Police and Crime Commissioner round up posse to keep emergency night shelter in Boston open on freezing night

Police and Crime Commissioner Marc Jones and other volunteers helping keeping the emergency night shelter in Boston open one night last week.
Police and Crime Commissioner Marc Jones and other volunteers helping keeping the emergency night shelter in Boston open one night last week.

An emergency night shelter in Boston was spared closure one night last week, after the county’s Police and Crime Commissioner and a group of helpers came to the rescue.

The service, run by Churches Together in Boston at the Centenary Methodist Church, in Red Lion Street, provides emergency overnight accommodation for the homeless when temperatures hit freezing for three consecutive nights.

A dog was among those taking shelter last Wednesday.

A dog was among those taking shelter last Wednesday.

But, on Wednesday, despite it being cold enough, a lack of volunteers meant the shelter would have to remain closed that night.

That was, however, until Lincolnshire’s Police and Crime Commissioner Marc Jones heard about the situation on local radio that morning and rounded up a posse of volunteers to help keep the doors of the shelter open.

They would go on to help provide a roof for the night, as well as food and drink, to 20 people (and one dog).

Mr Jones described the work done by the churches to help the homeless as ‘tremendous’.

“When I heard the shelter may not open on one of the coldest nights of the year I couldn’t stand by and do nothing,” he said.

“I’m really thankful that so many friends and colleagues came forward to ensure we could keep the shelter open, but there are many people who give their time regularly who deserve enormous credit. It was a humbling experience for all of us.

“The men and women who used the facilities were friendly, respectful, well behaved and grateful and I am so glad we were able to help them.”

He added: “Frankly it is both surprising and sad that the town of Boston does not have a permanent night shelter for rough sleepers. Clearly there is a need.”

The shelter, which has been running for seven years, is overseen by the Rev Neil Vickers – superintendent minister at the Centenary Methodist Church.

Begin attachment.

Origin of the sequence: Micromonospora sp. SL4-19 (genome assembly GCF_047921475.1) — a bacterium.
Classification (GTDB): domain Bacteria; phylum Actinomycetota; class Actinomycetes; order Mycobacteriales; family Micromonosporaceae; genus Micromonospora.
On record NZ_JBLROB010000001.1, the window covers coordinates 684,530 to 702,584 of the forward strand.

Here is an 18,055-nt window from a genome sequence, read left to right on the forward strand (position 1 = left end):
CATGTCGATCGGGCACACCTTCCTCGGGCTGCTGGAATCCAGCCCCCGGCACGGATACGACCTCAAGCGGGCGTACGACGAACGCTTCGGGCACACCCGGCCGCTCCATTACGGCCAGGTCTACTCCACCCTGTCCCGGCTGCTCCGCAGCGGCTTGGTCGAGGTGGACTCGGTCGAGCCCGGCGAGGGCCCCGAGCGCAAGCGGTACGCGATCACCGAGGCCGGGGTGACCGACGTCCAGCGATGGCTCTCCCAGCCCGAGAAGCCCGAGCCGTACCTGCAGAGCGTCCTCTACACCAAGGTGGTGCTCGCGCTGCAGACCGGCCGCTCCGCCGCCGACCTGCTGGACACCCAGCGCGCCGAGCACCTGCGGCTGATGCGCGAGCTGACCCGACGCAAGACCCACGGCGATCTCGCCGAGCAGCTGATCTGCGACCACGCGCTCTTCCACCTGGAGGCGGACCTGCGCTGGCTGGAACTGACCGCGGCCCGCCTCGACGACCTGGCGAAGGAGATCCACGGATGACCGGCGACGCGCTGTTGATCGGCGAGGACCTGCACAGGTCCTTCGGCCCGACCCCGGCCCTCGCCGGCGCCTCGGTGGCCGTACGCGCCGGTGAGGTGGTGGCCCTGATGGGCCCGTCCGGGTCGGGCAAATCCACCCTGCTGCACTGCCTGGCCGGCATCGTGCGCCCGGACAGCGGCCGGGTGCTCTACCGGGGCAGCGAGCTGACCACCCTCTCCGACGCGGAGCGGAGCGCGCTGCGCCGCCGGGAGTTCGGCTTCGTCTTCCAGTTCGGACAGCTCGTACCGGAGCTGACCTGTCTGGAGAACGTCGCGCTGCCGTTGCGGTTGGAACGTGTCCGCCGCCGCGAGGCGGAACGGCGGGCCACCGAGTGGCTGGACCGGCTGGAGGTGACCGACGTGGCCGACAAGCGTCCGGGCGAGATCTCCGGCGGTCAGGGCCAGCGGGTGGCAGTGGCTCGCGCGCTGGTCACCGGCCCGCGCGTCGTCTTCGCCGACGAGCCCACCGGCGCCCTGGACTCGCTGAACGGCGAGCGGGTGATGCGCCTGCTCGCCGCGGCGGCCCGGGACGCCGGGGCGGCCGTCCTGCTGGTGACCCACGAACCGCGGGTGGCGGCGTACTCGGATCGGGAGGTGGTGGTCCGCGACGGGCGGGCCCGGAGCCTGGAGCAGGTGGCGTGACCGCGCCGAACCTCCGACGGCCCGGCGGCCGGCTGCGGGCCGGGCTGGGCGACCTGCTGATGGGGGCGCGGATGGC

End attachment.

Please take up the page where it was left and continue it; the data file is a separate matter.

Mr Vickers thanked Mr Jones and all those who helped keep the shelter open on Wednesday. He said users described it as a ‘godsend’.

Twenty is the maximum number of people the shelter can take (no one had to be turned away on the night) and Mr Vickers said there appears to be a growing need for the service in the town.

He said: “Numbers are up on last year, certainly, a long way up.”

* Anyone who can support the shelter is asked to call the church office on 01205 355543 or email centenarymeth@btconnect.com

* Coun Martin Griggs, Boston Borough Council’s portfolio holder for housing, property and community, said: “Any rough sleeper can approach the council for housing advice, as homeless or to join the Boston Common Housing Register. Most rough sleepers are known to P3, who hold the countywide contract for dealing with rough sleeping and supporting rough sleepers and whom do an excellent job.

“Some rough sleepers do not want and do not accept any advice or assistance; those that do work with P3 particularly to resolve their housing issues.

“The Lincolnshire Social Impact Bond project has secured over £1m to work with entrenched rough sleepers throughout the county, including a number in Boston, and will offer intensive, ongoing support to those who want to engage to try and find sustainable housing solutions for them. The media can help by promoting that people come to us and engage at all levels so we can try and reduce rough sleeping in order to support people’s health and well-being.”